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Stonewall Jackson was ordered by Richmond to operate in the Valley to defeat Banks's threat and prevent McDowell's troops from reinforcing McClellan.

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Stonewall Jackson was still significantly outnumbered, but attacked portions of his divided enemy individually at McDowell, defeating both Brig.

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Stonewall Jackson defeated Banks at Front Royal and Winchester, ejecting him from the Valley.

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Lincoln decided that the defeat of Stonewall Jackson was an immediate priority.

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Stonewall Jackson ordered Irvin McDowell to send 20,000 men to Front Royal and Maj.

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Stonewall Jackson became the most celebrated soldier in the Confederacy and lifted the morale of the Southern public.

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Stonewall Jackson's troops served well under Lee in the series of battles known as the Seven Days Battles, but Stonewall Jackson's own performance in those battles is generally considered to be poor.

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Stonewall Jackson arrived late at Mechanicsville and inexplicably ordered his men to bivouac for the night within clear earshot of the battle.

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At Malvern Hill Stonewall Jackson participated in the futile, piecemeal frontal assaults against entrenched Union infantry and massed artillery, and suffered heavy casualties.

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Military reputations of Lee's corps commanders are often characterized as Stonewall Jackson representing the audacious, offensive component of Lee's army, whereas his counterpart, James Longstreet, more typically advocated and executed defensive strategies and tactics.

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Stonewall Jackson has been described as the army's hammer, Longstreet its anvil.

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Stonewall Jackson started the campaign under Lee's orders with a sweeping flanking maneuver that placed his corps into the rear of Union Maj.

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At Manassas Junction, Stonewall Jackson was able to capture all of the supplies of the Union Army depot.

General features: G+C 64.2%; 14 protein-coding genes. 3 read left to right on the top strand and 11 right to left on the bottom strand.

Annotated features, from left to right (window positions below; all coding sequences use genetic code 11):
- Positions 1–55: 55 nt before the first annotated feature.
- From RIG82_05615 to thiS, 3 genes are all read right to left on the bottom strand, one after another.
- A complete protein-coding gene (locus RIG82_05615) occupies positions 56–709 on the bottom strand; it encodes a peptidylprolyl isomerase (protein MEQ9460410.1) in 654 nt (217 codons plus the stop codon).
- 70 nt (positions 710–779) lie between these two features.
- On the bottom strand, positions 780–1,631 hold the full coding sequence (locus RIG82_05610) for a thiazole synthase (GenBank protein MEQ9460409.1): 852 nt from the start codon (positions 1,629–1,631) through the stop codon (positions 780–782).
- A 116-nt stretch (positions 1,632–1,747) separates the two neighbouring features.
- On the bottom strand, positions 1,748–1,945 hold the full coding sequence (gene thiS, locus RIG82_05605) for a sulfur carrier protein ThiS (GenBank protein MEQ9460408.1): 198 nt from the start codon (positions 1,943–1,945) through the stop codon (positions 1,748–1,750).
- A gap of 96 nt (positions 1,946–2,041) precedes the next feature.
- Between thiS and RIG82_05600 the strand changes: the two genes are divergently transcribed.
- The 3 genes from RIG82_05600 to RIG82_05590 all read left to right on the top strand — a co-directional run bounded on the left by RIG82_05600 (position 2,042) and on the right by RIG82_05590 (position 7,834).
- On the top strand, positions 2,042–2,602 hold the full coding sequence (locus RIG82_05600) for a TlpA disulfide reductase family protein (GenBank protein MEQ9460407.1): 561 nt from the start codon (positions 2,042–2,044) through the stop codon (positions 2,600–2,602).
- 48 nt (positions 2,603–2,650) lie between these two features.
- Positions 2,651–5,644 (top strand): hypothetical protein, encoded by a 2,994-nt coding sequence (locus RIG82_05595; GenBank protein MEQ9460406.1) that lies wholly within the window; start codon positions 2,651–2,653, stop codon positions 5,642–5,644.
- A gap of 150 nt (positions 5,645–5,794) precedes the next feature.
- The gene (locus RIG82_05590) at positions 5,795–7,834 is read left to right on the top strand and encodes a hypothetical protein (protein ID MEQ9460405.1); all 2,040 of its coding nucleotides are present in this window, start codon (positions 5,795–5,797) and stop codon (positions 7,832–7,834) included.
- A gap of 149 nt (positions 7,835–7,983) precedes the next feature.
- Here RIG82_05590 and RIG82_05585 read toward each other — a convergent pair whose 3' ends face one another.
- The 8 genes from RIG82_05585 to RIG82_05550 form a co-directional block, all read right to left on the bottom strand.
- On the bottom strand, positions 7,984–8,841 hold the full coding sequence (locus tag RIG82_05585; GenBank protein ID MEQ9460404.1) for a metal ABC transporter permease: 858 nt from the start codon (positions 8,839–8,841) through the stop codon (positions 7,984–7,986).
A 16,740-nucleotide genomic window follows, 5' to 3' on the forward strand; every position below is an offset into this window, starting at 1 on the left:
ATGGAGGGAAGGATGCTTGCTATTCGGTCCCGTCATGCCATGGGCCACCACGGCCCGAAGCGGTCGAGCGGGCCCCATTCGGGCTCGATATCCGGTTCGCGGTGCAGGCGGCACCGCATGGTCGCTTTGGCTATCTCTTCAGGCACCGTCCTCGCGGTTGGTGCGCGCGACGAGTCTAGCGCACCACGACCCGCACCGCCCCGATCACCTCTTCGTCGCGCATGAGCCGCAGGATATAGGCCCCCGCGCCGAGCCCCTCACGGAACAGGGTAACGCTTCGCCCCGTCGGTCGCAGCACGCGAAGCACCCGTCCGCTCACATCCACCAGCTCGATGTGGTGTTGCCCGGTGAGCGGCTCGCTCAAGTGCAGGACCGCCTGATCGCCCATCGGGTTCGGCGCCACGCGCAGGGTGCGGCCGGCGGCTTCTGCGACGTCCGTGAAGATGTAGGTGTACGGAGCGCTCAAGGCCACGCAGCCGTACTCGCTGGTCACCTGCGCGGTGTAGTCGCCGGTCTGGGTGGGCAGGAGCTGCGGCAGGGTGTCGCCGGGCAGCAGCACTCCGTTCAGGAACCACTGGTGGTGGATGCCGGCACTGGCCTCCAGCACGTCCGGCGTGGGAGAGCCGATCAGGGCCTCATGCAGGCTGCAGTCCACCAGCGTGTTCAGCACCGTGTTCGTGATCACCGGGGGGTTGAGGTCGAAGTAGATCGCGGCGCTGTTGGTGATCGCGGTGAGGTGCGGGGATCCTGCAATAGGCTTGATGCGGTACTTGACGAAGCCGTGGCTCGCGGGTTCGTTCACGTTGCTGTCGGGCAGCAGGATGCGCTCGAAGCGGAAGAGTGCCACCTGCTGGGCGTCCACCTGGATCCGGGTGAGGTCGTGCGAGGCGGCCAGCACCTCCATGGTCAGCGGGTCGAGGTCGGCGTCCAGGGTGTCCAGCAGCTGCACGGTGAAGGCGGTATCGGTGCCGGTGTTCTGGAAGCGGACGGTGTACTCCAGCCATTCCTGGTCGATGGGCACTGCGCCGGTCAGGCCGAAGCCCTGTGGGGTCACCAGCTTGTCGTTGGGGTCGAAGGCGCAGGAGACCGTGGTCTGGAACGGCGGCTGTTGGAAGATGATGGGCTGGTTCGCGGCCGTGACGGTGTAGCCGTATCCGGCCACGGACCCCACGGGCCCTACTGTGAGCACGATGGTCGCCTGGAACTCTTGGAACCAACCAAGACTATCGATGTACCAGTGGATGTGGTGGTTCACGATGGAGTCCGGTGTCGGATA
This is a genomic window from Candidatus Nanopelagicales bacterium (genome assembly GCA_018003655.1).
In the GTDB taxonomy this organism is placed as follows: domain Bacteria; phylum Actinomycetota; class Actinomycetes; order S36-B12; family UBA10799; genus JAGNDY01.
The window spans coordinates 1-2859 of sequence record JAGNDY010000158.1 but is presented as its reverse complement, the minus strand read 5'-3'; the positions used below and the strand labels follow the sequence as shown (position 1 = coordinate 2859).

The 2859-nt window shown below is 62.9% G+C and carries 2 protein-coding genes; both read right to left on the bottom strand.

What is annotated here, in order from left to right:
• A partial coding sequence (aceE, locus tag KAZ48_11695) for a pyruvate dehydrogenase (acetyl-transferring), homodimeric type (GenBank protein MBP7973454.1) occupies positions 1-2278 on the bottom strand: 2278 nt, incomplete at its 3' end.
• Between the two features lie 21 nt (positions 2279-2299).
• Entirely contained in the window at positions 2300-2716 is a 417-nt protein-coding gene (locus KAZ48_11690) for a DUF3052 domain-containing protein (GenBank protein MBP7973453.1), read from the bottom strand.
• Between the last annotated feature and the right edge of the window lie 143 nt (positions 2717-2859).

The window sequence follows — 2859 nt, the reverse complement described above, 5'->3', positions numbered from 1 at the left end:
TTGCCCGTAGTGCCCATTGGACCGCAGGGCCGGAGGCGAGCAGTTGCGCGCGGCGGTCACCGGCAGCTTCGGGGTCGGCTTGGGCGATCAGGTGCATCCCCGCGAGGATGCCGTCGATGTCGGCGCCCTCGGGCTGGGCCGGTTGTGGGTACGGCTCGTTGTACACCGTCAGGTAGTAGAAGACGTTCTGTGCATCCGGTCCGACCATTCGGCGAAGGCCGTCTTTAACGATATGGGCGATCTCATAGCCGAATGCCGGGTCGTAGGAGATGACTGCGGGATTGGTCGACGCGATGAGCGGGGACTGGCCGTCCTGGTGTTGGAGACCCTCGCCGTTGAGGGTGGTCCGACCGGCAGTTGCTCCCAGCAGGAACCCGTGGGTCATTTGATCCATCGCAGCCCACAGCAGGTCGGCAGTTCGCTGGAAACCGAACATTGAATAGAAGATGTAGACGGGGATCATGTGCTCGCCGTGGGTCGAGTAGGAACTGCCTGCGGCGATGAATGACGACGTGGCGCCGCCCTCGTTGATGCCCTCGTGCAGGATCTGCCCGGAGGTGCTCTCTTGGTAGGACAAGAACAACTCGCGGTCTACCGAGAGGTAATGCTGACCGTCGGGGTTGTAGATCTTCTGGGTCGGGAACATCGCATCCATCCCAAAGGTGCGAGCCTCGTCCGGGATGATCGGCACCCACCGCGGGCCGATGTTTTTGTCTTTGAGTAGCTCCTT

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Stonewall Jackson then retreated and then took up a defensive position and effectively invited Pope to assault him.

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When Lee decided to invade the North in the Maryland Campaign, Stonewall Jackson took Harpers Ferry, then hastened to join the rest of the army at Sharpsburg, Maryland, where they fought McClellan in the Battle of Antietam.

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Stonewall Jackson's men bore the brunt of the initial attacks on the northern end of the battlefield and, at the end of the day, successfully resisted a breakthrough on the southern end when Stonewall Jackson's subordinate, Maj.

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Stonewall Jackson asked his staff to thank Stuart, saying that although the coat was too handsome for him, he would cherish it as a souvenir.

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Stonewall Jackson's staff insisted that he wear it to dinner, which caused scores of soldiers to rush to see him in uncharacteristic garb.

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Stonewall Jackson was so embarrassed with the attention that he did not wear the new uniform for months.

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Stonewall Jackson's eyes burned with a brilliant glow, lighting up a sad face.

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Stonewall Jackson's expression was one of intense interest, his face was colored slightly with the paint of approaching battle, and radiant at the success of his flank movement.

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Stonewall Jackson immediately returned to his corps and arranged his divisions into a line of battle to charge directly into the oblivious Federal right.